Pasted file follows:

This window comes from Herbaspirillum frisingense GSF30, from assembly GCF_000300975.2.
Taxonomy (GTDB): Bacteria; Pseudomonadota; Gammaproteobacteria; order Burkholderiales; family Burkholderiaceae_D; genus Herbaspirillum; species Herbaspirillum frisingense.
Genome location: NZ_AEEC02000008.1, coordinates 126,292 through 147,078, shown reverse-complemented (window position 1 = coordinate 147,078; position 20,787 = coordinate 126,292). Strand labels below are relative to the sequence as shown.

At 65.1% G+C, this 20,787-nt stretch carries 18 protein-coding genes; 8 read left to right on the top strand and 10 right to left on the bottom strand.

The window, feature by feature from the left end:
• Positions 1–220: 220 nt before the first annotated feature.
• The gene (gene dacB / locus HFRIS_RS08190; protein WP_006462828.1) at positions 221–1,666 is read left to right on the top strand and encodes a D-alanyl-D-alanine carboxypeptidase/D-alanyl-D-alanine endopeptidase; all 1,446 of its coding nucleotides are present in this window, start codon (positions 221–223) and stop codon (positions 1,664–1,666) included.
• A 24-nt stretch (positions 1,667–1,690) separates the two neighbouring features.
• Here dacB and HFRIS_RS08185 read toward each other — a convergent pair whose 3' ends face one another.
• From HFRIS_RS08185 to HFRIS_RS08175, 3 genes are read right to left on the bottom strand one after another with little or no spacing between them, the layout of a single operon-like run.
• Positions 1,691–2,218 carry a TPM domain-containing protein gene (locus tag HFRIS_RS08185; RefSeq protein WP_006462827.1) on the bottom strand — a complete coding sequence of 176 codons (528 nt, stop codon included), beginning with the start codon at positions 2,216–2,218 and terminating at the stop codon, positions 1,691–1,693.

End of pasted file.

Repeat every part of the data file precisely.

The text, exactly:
This window comes from Herbaspirillum frisingense GSF30, from assembly GCF_000300975.2.
Taxonomy (GTDB): Bacteria; Pseudomonadota; Gammaproteobacteria; order Burkholderiales; family Burkholderiaceae_D; genus Herbaspirillum; species Herbaspirillum frisingense.
Genome location: NZ_AEEC02000008.1, coordinates 126,292 through 147,078, shown reverse-complemented (window position 1 = coordinate 147,078; position 20,787 = coordinate 126,292). Strand labels below are relative to the sequence as shown.

At 65.1% G+C, this 20,787-nt stretch carries 18 protein-coding genes; 8 read left to right on the top strand and 10 right to left on the bottom strand.

The window, feature by feature from the left end:
• Positions 1–220: 220 nt before the first annotated feature.
• The gene (gene dacB / locus HFRIS_RS08190; protein WP_006462828.1) at positions 221–1,666 is read left to right on the top strand and encodes a D-alanyl-D-alanine carboxypeptidase/D-alanyl-D-alanine endopeptidase; all 1,446 of its coding nucleotides are present in this window, start codon (positions 221–223) and stop codon (positions 1,664–1,666) included.
• A 24-nt stretch (positions 1,667–1,690) separates the two neighbouring features.
• Here dacB and HFRIS_RS08185 read toward each other — a convergent pair whose 3' ends face one another.
• From HFRIS_RS08185 to HFRIS_RS08175, 3 genes are read right to left on the bottom strand one after another with little or no spacing between them, the layout of a single operon-like run.
• Positions 1,691–2,218 carry a TPM domain-containing protein gene (locus tag HFRIS_RS08185; RefSeq protein WP_006462827.1) on the bottom strand — a complete coding sequence of 176 codons (528 nt, stop codon included), beginning with the start codon at positions 2,216–2,218 and terminating at the stop codon, positions 1,691–1,693.